NEW YORK — US stocks climbed as markets opened Monday, shaking off concerns about the Greek debt crisis, even as US banks were battered by fears of contagion from Europe's financial sector.
The Dow Jones Industrial Average rose 20.43 points (0.17 percent) to 12,024.79 in the first half-hour of trading.
The broader S&P 500 edged upwards 0.93 point (0.07 percent) to 1,272.43, while the tech-heavy Nasdaq Composite gained 5.47 points (0.21 percent) to reach 2,621.95.
Earlier on Monday, European stock markets dived on concerns about Greece, led by shares in European banks with exposure to Greek debt.
Following an emergency meeting on Sunday, eurozone finance ministers told Greece that it would be eligible for 12 billion euros of loans in July, but only if Greek lawmakers passed a deeply unpopular austerity package.
"The market has been weighed down by the renewed sense of uncertainty on this matter," said Patrick O'Hare, an analyst with Briefing.com.
In New York, share prices of US banks took a beating. JPMorgan Chase fell 1.2 percent, Goldman Sachs fell 1.3 percent, Bank of America fell 1.0 percent and Citigroup fell 0.5 percent.
Shares of PNC Financial Services fell 2.5 percent after the Pittsburgh-based bank announced that it was buying the US retail banking unit of Royal Bank of Canada for $3.45 billion.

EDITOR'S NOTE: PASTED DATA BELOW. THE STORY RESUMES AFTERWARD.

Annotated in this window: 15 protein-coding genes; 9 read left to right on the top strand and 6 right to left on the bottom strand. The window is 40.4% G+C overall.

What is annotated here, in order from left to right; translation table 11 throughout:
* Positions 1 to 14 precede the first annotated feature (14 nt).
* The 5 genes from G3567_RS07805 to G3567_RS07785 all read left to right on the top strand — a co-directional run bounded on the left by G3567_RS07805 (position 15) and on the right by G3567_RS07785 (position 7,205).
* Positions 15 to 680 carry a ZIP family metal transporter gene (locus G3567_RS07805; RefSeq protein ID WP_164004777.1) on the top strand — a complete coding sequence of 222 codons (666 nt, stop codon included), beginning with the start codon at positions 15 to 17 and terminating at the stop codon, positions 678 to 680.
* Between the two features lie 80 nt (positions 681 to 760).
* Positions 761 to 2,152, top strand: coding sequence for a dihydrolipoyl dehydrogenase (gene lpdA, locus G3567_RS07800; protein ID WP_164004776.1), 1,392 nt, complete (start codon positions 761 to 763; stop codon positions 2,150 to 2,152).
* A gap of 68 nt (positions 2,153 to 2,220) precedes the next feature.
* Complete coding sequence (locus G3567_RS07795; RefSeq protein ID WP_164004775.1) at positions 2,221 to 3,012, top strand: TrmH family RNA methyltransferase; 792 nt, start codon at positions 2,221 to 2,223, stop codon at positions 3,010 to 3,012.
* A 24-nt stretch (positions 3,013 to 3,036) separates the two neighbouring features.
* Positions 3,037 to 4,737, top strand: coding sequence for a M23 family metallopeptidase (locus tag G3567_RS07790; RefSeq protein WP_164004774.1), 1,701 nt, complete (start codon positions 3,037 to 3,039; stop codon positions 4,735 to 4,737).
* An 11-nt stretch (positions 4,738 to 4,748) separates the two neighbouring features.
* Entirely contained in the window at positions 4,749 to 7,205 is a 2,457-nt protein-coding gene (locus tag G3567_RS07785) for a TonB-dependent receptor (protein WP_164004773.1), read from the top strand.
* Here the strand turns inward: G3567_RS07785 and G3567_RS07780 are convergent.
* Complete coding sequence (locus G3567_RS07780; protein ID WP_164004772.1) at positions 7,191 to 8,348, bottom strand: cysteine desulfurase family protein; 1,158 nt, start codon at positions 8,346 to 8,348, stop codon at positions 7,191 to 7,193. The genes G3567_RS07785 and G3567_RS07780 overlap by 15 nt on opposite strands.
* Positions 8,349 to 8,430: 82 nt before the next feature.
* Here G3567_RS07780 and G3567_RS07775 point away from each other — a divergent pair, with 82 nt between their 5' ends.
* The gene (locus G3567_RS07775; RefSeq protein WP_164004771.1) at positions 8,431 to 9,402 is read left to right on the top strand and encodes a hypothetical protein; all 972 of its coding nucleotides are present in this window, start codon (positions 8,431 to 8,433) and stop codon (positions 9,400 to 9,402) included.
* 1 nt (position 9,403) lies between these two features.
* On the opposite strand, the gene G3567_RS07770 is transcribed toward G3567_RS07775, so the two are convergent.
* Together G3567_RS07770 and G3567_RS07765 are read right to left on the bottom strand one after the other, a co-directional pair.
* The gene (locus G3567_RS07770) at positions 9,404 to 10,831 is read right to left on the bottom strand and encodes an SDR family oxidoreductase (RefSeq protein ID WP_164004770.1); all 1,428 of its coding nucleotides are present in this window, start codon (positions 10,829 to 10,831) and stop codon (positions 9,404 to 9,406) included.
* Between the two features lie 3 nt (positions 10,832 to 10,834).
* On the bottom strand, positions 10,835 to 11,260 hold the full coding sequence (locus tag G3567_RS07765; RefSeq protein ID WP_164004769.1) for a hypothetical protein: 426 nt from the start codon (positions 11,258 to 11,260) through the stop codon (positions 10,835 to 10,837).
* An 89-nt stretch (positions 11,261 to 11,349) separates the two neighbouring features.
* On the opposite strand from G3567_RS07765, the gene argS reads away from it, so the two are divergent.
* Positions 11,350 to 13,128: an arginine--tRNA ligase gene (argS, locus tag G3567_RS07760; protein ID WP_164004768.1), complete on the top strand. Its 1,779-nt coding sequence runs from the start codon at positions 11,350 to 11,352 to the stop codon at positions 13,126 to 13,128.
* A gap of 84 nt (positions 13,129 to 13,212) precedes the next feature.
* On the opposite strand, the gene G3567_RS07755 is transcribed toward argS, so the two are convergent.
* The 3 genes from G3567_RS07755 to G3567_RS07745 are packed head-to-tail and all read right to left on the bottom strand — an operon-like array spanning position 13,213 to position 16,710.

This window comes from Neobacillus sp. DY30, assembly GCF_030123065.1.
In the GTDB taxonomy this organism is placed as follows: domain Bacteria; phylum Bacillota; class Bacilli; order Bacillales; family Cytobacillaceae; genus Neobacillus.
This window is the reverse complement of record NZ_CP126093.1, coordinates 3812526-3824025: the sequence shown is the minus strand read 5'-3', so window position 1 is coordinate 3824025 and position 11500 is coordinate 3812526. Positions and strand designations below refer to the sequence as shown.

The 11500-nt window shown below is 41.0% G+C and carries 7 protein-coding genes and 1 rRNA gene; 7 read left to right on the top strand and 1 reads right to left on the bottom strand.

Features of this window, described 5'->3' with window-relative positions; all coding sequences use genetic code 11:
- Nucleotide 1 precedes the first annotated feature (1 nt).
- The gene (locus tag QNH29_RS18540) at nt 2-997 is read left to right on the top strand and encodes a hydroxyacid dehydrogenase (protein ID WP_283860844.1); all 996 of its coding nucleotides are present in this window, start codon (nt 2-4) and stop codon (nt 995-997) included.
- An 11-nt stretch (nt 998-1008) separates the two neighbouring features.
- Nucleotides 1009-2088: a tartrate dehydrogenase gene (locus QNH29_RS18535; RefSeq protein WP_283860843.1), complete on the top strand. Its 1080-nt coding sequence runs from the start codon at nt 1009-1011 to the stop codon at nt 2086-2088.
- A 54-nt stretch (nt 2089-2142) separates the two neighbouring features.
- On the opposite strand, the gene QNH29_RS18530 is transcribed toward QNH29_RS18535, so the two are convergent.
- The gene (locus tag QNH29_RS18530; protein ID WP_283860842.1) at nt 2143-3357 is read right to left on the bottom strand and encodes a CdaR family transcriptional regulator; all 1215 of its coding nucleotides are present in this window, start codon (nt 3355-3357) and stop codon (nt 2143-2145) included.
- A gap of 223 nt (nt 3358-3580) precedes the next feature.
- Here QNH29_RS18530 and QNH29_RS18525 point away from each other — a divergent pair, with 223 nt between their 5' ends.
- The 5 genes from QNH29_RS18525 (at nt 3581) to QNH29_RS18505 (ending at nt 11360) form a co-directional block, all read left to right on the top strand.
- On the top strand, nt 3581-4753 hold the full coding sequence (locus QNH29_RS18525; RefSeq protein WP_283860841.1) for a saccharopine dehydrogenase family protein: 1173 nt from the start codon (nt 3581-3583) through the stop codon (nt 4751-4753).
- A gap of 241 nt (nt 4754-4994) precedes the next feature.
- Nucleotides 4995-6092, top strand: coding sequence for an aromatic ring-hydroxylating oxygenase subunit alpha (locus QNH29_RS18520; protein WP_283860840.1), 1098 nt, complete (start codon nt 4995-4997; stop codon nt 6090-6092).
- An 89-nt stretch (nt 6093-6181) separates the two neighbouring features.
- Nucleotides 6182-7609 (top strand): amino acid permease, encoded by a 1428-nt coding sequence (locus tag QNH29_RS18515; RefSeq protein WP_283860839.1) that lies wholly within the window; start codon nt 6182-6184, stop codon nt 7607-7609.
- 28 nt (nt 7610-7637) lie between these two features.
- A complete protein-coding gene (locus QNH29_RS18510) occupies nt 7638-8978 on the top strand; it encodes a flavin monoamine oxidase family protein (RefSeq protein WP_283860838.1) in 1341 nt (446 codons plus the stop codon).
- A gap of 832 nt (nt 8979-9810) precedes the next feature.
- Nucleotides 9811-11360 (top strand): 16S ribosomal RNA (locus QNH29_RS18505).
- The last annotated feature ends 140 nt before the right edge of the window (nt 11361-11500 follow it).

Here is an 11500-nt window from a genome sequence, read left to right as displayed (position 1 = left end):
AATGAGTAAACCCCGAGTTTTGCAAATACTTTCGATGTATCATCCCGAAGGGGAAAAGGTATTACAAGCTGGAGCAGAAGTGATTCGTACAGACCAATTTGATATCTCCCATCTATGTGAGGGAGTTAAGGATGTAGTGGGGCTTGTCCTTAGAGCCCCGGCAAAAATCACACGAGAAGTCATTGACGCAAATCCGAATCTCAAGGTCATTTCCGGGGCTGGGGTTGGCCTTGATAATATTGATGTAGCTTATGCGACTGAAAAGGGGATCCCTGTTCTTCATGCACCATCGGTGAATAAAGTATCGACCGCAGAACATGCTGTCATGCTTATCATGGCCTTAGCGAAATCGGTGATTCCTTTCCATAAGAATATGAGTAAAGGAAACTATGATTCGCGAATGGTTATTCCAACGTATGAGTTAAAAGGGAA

Besides Greece, investors will be closely watching this week's Federal Reserve meeting of the policy-setting Federal Open Market Committee.
The two-day FOMC meeting that opens Tuesday is not expected to produce a change in interest rates, which have been held between zero and 0.25 percent since December 2008 to stimulate the economy.
Bond prices rose on Monday. The yield on the 10-year US Treasury note fell to 2.92 percent from 2.94 percent on Friday, while that on the 30-year bond dropped to 4.18 percent from 4.21 percent.
Bond prices and yields move in opposite directions.
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